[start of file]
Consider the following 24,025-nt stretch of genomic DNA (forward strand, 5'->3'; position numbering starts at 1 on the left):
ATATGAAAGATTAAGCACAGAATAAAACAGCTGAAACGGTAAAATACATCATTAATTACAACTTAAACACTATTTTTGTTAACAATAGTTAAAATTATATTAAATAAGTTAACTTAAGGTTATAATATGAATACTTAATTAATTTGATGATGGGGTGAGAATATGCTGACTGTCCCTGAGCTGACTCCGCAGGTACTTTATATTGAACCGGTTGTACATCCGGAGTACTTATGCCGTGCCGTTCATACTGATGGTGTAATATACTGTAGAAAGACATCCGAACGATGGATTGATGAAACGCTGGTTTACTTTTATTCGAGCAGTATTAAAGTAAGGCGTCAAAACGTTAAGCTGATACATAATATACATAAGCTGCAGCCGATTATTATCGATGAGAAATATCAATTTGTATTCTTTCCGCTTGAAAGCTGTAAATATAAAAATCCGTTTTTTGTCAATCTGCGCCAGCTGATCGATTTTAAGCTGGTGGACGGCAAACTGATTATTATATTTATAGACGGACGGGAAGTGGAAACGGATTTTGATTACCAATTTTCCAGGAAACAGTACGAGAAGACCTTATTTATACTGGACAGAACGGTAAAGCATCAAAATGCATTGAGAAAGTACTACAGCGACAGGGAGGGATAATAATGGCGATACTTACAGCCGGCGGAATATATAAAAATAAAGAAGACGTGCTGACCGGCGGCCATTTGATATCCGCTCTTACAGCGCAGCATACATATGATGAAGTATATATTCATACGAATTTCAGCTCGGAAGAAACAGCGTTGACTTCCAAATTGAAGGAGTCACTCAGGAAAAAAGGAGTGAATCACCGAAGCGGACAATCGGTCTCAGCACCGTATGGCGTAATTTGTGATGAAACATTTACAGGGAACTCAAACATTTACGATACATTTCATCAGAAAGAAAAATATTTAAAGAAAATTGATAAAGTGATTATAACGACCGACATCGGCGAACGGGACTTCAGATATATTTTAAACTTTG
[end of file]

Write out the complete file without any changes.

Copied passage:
Consider the following 24,025-nt stretch of genomic DNA (forward strand, 5'->3'; position numbering starts at 1 on the left):
ATATGAAAGATTAAGCACAGAATAAAACAGCTGAAACGGTAAAATACATCATTAATTACAACTTAAACACTATTTTTGTTAACAATAGTTAAAATTATATTAAATAAGTTAACTTAAGGTTATAATATGAATACTTAATTAATTTGATGATGGGGTGAGAATATGCTGACTGTCCCTGAGCTGACTCCGCAGGTACTTTATATTGAACCGGTTGTACATCCGGAGTACTTATGCCGTGCCGTTCATACTGATGGTGTAATATACTGTAGAAAGACATCCGAACGATGGATTGATGAAACGCTGGTTTACTTTTATTCGAGCAGTATTAAAGTAAGGCGTCAAAACGTTAAGCTGATACATAATATACATAAGCTGCAGCCGATTATTATCGATGAGAAATATCAATTTGTATTCTTTCCGCTTGAAAGCTGTAAATATAAAAATCCGTTTTTTGTCAATCTGCGCCAGCTGATCGATTTTAAGCTGGTGGACGGCAAACTGATTATTATATTTATAGACGGACGGGAAGTGGAAACGGATTTTGATTACCAATTTTCCAGGAAACAGTACGAGAAGACCTTATTTATACTGGACAGAACGGTAAAGCATCAAAATGCATTGAGAAAGTACTACAGCGACAGGGAGGGATAATAATGGCGATACTTACAGCCGGCGGAATATATAAAAATAAAGAAGACGTGCTGACCGGCGGCCATTTGATATCCGCTCTTACAGCGCAGCATACATATGATGAAGTATATATTCATACGAATTTCAGCTCGGAAGAAACAGCGTTGACTTCCAAATTGAAGGAGTCACTCAGGAAAAAAGGAGTGAATCACCGAAGCGGACAATCGGTCTCAGCACCGTATGGCGTAATTTGTGATGAAACATTTACAGGGAACTCAAACATTTACGATACATTTCATCAGAAAGAAAAATATTTAAAGAAAATTGATAAAGTGATTATAACGACCGACATCGGCGAACGGGACTTCAGATATATTTTAAACTTTG